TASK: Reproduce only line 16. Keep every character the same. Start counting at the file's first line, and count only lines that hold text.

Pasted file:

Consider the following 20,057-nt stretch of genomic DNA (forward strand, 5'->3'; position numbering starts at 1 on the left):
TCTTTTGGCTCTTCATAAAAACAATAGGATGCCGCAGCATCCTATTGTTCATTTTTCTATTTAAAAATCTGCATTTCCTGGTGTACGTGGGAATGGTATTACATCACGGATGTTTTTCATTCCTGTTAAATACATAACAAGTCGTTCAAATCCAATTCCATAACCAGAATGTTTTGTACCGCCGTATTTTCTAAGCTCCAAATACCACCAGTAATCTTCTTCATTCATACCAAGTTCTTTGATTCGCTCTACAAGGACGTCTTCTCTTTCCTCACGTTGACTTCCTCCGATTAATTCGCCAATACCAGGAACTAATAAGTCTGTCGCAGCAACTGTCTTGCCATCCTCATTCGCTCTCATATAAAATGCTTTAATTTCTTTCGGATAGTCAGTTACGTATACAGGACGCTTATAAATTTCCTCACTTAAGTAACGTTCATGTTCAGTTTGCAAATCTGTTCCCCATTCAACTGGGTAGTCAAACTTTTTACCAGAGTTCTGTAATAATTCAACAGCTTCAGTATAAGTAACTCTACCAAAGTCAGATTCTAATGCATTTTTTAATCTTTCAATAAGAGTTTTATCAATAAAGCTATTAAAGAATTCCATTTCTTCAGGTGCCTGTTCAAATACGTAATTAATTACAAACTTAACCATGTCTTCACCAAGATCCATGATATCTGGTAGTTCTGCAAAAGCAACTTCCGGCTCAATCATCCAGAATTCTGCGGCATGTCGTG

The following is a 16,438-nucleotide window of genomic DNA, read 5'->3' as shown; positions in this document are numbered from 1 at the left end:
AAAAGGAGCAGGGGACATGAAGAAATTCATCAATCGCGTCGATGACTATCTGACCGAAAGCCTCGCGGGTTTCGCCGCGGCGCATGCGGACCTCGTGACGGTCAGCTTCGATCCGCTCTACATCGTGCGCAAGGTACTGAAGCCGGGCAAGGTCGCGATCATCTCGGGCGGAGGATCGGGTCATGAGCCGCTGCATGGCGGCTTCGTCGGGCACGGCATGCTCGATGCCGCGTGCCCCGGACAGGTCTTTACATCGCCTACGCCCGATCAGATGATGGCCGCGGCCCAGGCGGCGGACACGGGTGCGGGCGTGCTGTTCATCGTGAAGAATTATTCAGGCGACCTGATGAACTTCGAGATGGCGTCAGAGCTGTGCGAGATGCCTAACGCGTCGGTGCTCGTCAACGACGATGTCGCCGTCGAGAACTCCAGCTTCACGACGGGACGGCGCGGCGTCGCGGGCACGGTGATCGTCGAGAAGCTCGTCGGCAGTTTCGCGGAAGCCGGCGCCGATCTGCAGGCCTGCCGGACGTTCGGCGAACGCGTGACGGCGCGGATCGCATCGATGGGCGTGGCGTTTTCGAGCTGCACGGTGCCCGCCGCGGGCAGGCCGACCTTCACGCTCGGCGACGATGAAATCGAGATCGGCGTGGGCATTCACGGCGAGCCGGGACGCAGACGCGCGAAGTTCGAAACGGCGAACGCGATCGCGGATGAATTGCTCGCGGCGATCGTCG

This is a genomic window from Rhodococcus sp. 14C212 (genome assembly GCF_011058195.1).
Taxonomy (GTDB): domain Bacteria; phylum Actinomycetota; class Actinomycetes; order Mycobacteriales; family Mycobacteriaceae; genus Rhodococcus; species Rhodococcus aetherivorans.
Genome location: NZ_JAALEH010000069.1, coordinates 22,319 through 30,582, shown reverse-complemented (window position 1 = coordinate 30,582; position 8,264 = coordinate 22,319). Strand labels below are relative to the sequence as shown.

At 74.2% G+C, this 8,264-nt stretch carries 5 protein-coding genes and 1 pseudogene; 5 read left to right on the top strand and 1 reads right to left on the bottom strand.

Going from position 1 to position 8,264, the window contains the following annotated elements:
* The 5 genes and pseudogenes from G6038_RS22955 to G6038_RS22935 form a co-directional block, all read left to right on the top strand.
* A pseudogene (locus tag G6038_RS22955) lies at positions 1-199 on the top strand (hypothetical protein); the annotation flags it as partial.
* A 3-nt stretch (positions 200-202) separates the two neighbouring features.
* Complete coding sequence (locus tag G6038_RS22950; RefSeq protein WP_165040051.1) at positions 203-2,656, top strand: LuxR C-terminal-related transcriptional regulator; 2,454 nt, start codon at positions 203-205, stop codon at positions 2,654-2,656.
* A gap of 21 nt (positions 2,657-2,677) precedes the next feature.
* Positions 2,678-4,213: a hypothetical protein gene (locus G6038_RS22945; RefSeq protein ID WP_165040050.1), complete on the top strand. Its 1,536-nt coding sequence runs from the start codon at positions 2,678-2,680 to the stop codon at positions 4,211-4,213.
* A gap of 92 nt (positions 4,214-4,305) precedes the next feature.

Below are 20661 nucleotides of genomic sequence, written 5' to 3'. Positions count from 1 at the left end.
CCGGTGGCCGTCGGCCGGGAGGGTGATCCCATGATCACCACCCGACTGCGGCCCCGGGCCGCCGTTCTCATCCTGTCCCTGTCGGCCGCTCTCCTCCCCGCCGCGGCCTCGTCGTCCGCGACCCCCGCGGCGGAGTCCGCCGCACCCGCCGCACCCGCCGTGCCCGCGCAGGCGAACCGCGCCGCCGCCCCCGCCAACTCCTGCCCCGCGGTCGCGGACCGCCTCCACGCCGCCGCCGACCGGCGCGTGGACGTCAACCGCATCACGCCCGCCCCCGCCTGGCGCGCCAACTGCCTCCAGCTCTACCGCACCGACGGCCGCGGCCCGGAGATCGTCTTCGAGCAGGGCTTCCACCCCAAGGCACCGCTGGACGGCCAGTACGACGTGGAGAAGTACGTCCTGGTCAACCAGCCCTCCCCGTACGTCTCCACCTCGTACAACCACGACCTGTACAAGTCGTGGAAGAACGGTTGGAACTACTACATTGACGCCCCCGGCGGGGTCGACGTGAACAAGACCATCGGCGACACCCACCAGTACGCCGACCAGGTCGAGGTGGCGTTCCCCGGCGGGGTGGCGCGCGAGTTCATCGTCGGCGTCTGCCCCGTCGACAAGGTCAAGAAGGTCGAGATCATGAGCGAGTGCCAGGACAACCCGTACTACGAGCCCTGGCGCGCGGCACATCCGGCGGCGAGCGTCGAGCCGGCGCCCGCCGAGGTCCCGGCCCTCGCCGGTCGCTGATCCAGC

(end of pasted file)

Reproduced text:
* A gap of 92 nt (positions 4,214-4,305) precedes the next feature.